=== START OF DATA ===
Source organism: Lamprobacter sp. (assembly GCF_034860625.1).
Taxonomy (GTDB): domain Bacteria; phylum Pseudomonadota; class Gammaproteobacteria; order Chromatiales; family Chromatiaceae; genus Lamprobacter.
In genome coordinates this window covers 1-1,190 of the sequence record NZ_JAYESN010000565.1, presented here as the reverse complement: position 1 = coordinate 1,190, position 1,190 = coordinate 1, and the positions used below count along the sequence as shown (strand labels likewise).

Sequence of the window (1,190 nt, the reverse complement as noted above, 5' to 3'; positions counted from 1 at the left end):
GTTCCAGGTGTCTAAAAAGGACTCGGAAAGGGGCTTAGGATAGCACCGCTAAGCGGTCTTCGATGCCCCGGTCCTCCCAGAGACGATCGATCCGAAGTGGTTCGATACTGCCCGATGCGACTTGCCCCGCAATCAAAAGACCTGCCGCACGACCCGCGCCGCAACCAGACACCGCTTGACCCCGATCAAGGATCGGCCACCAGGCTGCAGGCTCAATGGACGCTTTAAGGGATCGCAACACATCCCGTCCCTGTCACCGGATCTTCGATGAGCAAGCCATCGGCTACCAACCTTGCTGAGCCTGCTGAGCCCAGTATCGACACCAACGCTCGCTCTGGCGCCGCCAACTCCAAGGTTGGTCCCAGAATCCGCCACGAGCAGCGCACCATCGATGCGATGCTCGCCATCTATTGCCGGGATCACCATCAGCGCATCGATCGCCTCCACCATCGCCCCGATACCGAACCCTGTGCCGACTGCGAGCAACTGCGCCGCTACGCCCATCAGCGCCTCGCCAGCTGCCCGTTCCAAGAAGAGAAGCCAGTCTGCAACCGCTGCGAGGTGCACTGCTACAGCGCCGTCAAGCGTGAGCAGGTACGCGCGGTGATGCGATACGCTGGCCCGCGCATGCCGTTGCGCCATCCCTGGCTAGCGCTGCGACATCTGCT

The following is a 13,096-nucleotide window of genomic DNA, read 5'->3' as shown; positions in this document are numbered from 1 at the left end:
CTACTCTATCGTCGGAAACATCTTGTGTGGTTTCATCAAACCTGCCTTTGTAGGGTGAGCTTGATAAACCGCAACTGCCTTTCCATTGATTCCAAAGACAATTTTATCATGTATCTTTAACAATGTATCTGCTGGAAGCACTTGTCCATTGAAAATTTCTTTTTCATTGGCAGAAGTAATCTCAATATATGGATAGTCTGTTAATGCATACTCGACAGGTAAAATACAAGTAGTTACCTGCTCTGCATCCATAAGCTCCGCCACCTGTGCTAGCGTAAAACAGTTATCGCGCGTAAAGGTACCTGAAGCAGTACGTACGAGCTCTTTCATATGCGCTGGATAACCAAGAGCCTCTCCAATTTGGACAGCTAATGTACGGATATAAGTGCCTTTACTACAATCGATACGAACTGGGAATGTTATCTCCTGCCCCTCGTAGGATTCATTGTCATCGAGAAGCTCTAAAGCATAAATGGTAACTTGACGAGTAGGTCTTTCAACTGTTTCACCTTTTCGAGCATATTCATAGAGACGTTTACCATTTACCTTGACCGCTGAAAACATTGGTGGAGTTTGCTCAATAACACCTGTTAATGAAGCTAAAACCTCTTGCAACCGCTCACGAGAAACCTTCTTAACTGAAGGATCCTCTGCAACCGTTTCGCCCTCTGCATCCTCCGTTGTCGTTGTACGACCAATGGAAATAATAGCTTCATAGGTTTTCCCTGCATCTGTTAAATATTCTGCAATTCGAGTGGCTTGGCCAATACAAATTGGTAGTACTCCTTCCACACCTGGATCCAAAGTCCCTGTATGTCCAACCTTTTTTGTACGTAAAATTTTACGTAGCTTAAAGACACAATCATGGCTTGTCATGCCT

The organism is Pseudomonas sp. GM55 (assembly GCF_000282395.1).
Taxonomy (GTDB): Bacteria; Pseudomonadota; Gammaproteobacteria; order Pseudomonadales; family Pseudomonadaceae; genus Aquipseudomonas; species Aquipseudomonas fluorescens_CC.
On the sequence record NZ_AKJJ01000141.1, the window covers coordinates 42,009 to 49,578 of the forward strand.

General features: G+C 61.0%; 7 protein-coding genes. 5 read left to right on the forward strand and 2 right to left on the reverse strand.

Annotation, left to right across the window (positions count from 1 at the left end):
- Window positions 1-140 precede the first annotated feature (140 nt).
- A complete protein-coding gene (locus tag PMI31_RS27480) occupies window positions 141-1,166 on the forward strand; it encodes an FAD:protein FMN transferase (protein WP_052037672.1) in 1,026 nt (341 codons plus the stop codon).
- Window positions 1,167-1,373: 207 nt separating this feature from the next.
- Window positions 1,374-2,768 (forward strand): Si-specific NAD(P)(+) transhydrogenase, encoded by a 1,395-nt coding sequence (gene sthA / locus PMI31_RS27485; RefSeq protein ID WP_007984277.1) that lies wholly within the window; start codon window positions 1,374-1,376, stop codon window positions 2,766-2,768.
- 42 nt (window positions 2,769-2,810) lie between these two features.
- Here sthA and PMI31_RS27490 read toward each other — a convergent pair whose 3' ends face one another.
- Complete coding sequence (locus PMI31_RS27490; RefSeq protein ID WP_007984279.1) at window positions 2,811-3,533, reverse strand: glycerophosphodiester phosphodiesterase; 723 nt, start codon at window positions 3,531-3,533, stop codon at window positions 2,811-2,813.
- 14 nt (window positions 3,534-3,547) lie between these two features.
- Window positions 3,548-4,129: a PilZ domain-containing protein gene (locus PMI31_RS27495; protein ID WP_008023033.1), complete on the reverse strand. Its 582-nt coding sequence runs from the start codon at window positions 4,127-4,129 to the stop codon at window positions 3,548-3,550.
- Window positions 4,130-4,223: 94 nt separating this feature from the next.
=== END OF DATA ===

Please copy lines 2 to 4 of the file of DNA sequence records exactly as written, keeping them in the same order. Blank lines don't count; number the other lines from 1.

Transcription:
Taxonomy (GTDB): domain Bacteria; phylum Pseudomonadota; class Gammaproteobacteria; order Chromatiales; family Chromatiaceae; genus Lamprobacter.
In genome coordinates this window covers 1-1,190 of the sequence record NZ_JAYESN010000565.1, presented here as the reverse complement: position 1 = coordinate 1,190, position 1,190 = coordinate 1, and the positions used below count along the sequence as shown (strand labels likewise).

Sequence of the window (1,190 nt, the reverse complement as noted above, 5' to 3'; positions counted from 1 at the left end):